RUB researchers discover protein protecting against chlorine
RidA protects intestinal bacteria from immune activity
Protein researchers report in Nature Communications
Cells under oxidative stress
The researchers look into oxidative stress, which affects cells when they encounter so-called reactive oxygen species. Oxidative stress plays a role during cell aging and in the immune defence. By producing reactive oxygen species, immune cells subject bacteria to oxidative stress. But what happens inside those bacteria, and more specifically, what happens to their proteins? The researchers searched to answer this question by looking for proteins that change due to oxidative stress. This is how they discovered the protein RidA.
RidA changes its function in the presence of chlorine
“Each protein has a function,” explains Lars Leichert. “RidA’s function is to ensure that intermediates occurring during the generation of certain amino acids get broken down more quickly.” In order to find out what happens to RidA under oxidative stress, researchers subjected RidA to a variety of reactive species normally generated by immune cells, including chlorine. Certain reactive species deactivate RidA, i.e. the intermediate would no longer be degraded by RidA, just as expected. But when RidA was treated with chlorine, the intermediate was not generated at all. “This means that chlorine-treated RidA must bind tightly to the protein that generates the intermediate,” explains Alexandra Müller from Leichert’s team. In other words: in the presence of chlorine, RidA transforms into a so-called chaperon.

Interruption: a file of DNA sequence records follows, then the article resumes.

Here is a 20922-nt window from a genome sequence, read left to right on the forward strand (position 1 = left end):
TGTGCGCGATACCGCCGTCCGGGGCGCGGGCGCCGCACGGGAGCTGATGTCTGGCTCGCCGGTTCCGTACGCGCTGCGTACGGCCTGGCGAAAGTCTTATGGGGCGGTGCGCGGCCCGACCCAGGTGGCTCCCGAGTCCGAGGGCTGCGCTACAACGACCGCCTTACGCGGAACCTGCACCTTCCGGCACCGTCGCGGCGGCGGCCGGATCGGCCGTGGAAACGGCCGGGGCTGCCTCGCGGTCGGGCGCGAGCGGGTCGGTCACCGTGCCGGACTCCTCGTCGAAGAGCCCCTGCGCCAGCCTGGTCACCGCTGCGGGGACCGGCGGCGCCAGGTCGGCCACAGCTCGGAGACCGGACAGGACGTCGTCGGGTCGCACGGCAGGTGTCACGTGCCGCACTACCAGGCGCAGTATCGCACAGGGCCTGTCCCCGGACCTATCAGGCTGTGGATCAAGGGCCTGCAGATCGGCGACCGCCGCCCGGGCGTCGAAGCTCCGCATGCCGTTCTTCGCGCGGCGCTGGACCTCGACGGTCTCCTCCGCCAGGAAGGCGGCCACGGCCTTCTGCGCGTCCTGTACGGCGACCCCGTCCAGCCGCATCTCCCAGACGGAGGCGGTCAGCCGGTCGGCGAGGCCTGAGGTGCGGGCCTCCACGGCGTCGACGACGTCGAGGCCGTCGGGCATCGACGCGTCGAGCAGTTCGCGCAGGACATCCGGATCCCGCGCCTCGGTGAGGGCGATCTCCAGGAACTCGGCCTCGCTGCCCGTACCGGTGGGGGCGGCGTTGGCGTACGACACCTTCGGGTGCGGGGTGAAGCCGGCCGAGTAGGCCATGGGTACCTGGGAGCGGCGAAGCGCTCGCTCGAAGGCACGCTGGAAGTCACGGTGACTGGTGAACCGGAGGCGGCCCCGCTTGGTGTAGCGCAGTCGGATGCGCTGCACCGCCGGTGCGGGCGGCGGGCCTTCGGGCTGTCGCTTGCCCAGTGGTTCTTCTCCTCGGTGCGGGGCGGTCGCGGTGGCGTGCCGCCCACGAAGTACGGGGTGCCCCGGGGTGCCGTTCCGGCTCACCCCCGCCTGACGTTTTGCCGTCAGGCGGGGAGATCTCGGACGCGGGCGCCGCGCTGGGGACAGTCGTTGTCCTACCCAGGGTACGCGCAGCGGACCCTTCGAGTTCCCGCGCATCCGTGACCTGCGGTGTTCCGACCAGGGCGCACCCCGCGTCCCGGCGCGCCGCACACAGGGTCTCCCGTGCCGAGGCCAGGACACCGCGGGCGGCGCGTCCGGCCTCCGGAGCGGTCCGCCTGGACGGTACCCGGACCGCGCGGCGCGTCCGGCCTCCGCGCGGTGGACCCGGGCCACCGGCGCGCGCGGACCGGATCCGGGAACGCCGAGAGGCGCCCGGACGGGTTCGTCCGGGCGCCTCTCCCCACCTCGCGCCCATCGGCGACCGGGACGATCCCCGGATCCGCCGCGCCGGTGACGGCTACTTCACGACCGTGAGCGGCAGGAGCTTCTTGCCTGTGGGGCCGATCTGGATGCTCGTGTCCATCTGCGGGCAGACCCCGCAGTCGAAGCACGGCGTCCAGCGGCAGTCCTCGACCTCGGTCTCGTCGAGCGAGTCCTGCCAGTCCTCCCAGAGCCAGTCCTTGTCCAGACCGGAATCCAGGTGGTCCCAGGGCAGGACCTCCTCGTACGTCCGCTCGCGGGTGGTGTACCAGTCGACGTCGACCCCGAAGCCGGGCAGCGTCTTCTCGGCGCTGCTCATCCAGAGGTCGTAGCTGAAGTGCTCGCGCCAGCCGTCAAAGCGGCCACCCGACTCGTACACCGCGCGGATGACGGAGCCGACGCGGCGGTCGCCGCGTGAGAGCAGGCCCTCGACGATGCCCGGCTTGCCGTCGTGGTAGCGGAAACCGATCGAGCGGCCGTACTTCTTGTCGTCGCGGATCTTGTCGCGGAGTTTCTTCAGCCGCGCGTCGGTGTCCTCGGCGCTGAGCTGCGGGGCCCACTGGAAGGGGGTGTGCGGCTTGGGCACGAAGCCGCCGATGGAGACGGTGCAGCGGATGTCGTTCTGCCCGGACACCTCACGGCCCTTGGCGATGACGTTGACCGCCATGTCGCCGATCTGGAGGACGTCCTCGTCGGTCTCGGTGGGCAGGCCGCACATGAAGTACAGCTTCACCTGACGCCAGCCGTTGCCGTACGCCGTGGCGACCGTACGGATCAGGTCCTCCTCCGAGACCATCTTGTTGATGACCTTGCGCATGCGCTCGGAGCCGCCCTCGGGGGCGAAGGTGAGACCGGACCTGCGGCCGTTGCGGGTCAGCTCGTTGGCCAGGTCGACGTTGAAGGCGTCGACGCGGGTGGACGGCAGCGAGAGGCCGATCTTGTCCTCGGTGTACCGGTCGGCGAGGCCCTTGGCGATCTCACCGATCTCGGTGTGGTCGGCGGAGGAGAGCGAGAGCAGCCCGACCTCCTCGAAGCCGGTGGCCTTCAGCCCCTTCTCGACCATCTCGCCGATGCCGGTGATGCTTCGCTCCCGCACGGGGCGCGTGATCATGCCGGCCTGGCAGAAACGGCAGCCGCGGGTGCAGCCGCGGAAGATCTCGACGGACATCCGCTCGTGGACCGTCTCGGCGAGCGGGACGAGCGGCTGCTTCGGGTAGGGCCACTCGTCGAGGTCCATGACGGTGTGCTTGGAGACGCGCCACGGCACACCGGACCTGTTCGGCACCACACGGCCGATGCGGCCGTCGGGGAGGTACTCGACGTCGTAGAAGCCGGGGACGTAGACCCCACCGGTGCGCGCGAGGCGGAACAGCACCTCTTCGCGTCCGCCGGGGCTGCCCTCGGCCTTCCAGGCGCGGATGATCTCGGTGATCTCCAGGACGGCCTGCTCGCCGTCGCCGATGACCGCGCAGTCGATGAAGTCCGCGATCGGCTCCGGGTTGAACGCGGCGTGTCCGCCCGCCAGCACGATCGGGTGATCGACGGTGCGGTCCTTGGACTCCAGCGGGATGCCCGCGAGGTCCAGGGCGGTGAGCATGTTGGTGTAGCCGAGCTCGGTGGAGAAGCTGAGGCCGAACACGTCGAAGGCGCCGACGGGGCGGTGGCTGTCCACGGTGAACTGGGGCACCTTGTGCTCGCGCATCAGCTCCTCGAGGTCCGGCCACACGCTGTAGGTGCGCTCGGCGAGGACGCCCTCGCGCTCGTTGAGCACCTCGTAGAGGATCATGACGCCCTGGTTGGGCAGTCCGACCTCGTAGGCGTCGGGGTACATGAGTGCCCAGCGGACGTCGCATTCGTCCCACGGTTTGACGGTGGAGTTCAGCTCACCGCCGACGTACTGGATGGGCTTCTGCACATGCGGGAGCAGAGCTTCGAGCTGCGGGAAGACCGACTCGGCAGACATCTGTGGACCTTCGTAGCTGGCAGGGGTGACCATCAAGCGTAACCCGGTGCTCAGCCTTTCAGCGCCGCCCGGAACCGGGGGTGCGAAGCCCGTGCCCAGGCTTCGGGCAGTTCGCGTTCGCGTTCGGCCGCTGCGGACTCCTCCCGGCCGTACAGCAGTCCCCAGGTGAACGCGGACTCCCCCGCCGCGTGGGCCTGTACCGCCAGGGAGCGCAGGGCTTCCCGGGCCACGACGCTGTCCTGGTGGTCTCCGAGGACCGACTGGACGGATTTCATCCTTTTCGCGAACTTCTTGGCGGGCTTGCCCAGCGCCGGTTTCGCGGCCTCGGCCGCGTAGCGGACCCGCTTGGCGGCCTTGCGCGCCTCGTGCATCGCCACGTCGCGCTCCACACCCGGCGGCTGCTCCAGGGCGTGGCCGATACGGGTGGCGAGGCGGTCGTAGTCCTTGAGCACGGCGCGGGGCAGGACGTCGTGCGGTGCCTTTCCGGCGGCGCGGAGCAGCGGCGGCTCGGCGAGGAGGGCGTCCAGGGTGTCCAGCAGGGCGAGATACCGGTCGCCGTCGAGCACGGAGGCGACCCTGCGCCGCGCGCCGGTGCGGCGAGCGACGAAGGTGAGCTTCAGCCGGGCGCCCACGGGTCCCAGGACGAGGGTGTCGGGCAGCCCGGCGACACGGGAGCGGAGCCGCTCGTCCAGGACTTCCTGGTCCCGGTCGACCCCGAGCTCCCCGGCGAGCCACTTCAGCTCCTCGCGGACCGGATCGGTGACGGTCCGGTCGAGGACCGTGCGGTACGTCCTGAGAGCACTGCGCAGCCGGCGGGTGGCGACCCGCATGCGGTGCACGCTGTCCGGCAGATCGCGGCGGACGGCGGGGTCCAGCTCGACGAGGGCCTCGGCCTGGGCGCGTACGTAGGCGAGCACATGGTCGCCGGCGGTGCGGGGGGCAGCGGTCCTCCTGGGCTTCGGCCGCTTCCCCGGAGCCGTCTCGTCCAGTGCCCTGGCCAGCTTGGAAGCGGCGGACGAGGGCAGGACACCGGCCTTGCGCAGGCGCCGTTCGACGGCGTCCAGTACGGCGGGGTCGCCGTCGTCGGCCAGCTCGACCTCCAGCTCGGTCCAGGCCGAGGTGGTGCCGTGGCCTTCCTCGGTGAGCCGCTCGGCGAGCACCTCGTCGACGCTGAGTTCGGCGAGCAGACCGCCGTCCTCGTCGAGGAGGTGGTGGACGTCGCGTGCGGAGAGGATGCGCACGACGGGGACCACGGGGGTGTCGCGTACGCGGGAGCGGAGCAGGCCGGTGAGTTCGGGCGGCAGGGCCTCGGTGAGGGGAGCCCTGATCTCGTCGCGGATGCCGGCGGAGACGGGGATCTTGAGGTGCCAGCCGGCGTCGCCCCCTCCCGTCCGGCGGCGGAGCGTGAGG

With RidA the protein solution remains clear
As a chaperone it can protect other proteins: when proteins unfold – they do so, for example, if they are subjected to chlorine or are heated –, they coagulate. As a result, the protein solution becomes cloudy. “In an egg, this is particularly impressive. When cooked, the transparent egg albumen turns white and opaque as proteins unfold,” describes Lars Leichert. The researchers are able to measure this cloudiness precisely with a fluorescence spectrometer. If chlorine-treated RidA is added, the same solution remains clear. Coagulated proteins do no longer function – no chick will hatch from a cooked egg. A chaperon can prevent this coagulation, thus protecting the cell.
Sticky protein bonds with all other proteins
The researchers moreover discovered that, after the threat posed by chlorine has passed, RidA has the capacity of releasing the proteins again, so that they can regain their function. If chlorine poses a threat once again, RidA bonds with proteins once again. Furthermore, the researchers examined, how exactly RidA becomes a chaperon. Experiments showed that so-called N-chlorination causes RidA to become more hydrophobic. The more hydrophobic a protein is, the “stickier” it becomes and the better it can bind unfolded proteins. In its sticky state, RidA protects the proteins in the bacteria cells from coagulation.
Researchers suspect it plays a role in immune defence
However, this has no consequence for using chlorine as a disinfectant: RidA helps bacteria only when the chlorine concentration is very low. Unlike with antibiotics, there are no resistances against disinfectants. “We believe that chlorine-activated chaperons play a role when bacteria and immune defence collide,” says Lars Leichert.
A. Müller, S. Langklotz, N. Lupilova, K. Kuhlmann, J. Bandow, L. Leichert (2014): Activation of RidA chaperone function by N-chlorination, Nature Communications, DOI: 10.1038/ncomm6804